Paid Leave 2.0: Why Some Companies are Paying Their Workers to Quit

ca$h moneyHave you ever started a job and realized that it was not what you thought it would be? Or have you ever hired someone who seemed like a perfect fit in the interview and then was a total dud when they were on the job? Most of us have.  But in a novel approach, some companies have taken charge and started to pay their employees to quit.

New employees at Zappos are offered one month’s salary in the first three months of employment to quit. The offer, officially called the “Graceful Leave Policy,” is extended to all new hires two weeks in to training. All new employees, not just the underperforming ones, have three months to act on the offer.

The idea behind it is to allow workers to pursue another job if this one is not for them (and to not feel financially hindered in doing so). Zappos’ director of new hiring, Megan Petrini, said in an interview, “We want you here because you believe in the vision and the goals of the company and can make a difference.”

A program like this has its costs and benefits. For starters, talented employees with many opportunities may use this as a chance to try out a company and then leave, with an extra month’s salary, for a better job they had planned on taking in the first place. This leaves the less-sought-after employees to stick around for the long haul.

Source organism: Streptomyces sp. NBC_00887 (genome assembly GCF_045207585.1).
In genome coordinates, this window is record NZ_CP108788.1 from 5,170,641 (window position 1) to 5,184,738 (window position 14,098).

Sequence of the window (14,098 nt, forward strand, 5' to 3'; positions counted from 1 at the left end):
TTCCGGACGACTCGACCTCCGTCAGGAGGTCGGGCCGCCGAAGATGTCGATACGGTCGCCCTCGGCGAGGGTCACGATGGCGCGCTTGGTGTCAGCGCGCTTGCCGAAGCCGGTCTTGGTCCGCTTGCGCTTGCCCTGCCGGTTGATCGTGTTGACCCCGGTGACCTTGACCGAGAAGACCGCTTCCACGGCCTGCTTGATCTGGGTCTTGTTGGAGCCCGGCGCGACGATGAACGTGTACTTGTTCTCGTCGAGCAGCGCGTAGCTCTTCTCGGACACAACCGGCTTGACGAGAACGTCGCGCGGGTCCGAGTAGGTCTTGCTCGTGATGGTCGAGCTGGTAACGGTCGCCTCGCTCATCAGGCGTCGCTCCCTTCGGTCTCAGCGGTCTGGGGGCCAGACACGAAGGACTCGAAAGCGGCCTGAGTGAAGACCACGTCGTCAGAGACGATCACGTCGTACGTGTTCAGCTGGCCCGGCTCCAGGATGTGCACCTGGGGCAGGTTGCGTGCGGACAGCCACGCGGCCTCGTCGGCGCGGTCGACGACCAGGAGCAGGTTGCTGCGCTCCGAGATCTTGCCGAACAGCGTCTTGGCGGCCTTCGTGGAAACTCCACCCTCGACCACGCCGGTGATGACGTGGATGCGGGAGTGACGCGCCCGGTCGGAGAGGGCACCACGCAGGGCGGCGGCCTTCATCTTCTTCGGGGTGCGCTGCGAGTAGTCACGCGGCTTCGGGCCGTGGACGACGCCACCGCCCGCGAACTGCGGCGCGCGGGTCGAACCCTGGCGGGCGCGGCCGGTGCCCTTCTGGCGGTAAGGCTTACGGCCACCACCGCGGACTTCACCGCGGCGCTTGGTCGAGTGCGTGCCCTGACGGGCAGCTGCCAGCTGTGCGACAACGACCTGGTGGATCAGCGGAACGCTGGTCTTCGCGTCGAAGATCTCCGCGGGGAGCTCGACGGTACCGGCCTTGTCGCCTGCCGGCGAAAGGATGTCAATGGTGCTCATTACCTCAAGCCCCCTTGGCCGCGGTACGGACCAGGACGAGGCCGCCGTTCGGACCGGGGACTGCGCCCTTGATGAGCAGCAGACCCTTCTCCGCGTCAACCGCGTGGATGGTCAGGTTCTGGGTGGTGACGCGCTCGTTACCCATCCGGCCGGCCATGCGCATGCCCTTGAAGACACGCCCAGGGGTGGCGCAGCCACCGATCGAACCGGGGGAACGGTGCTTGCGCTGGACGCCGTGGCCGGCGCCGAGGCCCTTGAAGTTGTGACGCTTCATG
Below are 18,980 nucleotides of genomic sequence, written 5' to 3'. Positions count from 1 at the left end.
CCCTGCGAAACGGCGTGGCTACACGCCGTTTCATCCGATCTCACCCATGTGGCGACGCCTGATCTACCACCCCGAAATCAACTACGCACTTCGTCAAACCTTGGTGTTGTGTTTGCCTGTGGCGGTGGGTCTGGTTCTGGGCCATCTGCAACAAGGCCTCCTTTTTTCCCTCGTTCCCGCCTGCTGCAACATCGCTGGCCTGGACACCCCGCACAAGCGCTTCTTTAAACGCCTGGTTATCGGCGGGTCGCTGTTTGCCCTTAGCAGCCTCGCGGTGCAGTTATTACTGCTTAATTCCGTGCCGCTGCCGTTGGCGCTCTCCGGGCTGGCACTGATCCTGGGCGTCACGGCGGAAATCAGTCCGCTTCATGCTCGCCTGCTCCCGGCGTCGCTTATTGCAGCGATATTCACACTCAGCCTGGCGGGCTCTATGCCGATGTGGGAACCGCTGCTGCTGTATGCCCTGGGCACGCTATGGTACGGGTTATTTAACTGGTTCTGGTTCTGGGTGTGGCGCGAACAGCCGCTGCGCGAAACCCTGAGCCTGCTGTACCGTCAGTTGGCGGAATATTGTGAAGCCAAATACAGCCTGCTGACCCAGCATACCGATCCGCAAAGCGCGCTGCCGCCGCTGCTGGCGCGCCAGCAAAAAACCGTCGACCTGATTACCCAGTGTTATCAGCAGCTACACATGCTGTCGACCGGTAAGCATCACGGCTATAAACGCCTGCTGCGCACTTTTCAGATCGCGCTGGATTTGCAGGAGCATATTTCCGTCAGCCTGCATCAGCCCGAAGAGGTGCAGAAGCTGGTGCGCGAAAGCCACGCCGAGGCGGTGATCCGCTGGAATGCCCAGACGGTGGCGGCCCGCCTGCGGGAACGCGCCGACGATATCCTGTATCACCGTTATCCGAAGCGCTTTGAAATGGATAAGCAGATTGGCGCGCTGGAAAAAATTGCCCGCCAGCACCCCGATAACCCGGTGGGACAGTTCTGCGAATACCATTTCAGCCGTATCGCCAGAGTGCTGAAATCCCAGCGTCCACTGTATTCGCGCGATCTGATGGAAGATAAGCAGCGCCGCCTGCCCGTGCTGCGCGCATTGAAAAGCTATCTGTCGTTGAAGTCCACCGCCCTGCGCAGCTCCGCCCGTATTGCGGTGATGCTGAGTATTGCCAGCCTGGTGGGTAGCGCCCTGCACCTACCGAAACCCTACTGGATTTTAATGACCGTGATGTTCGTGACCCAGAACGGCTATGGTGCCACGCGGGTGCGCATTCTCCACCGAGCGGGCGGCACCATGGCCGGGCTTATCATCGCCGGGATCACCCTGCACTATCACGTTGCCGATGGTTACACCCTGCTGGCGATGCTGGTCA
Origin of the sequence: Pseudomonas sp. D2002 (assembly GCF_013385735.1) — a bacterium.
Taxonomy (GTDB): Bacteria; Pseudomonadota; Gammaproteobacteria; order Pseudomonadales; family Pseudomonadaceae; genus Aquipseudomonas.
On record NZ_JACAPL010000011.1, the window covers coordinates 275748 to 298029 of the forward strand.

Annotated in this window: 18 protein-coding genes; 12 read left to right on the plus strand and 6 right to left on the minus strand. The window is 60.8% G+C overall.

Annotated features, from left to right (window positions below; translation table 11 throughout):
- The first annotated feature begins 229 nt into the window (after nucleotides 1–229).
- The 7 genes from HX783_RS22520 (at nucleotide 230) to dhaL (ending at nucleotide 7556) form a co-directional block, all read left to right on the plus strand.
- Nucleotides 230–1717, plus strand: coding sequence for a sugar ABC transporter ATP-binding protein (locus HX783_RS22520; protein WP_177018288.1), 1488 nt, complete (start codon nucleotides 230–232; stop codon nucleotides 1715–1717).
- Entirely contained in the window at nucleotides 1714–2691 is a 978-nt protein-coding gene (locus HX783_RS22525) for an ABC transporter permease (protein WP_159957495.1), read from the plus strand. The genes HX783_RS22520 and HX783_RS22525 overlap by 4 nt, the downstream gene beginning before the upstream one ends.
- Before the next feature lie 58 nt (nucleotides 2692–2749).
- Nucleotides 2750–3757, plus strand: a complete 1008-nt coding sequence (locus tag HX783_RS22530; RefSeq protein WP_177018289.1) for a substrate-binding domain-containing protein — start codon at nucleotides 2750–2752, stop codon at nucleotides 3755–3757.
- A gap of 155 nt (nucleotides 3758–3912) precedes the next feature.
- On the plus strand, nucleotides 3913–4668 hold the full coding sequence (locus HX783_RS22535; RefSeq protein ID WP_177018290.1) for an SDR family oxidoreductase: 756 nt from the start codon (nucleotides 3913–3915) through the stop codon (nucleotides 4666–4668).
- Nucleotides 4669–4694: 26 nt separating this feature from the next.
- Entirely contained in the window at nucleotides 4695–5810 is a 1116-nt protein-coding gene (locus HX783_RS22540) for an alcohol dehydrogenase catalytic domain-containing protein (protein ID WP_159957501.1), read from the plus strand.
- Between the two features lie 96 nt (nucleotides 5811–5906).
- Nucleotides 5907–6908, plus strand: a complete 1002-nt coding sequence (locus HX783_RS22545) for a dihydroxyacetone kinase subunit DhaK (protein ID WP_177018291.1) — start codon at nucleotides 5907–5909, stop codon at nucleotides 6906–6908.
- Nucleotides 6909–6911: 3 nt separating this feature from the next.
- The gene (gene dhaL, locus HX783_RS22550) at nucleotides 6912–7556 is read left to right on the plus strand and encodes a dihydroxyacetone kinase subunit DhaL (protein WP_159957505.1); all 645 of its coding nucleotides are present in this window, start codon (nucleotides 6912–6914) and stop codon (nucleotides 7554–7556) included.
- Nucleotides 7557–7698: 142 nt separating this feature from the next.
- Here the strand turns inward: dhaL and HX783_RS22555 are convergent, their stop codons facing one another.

On the flip side, companies can use this as a gauge for how they are doing with hiring. If they have a lot of new hires leave after a few months, they may need to reassess their procedures, from where they’re posting jobs, to how they’re evaluating and training successful candidates. If most of their new hires stay, they know that it is because they want to, and they turned down a financial incentive to do otherwise.

A program like this might not work for every workspace, but it is an interesting trend to monitor.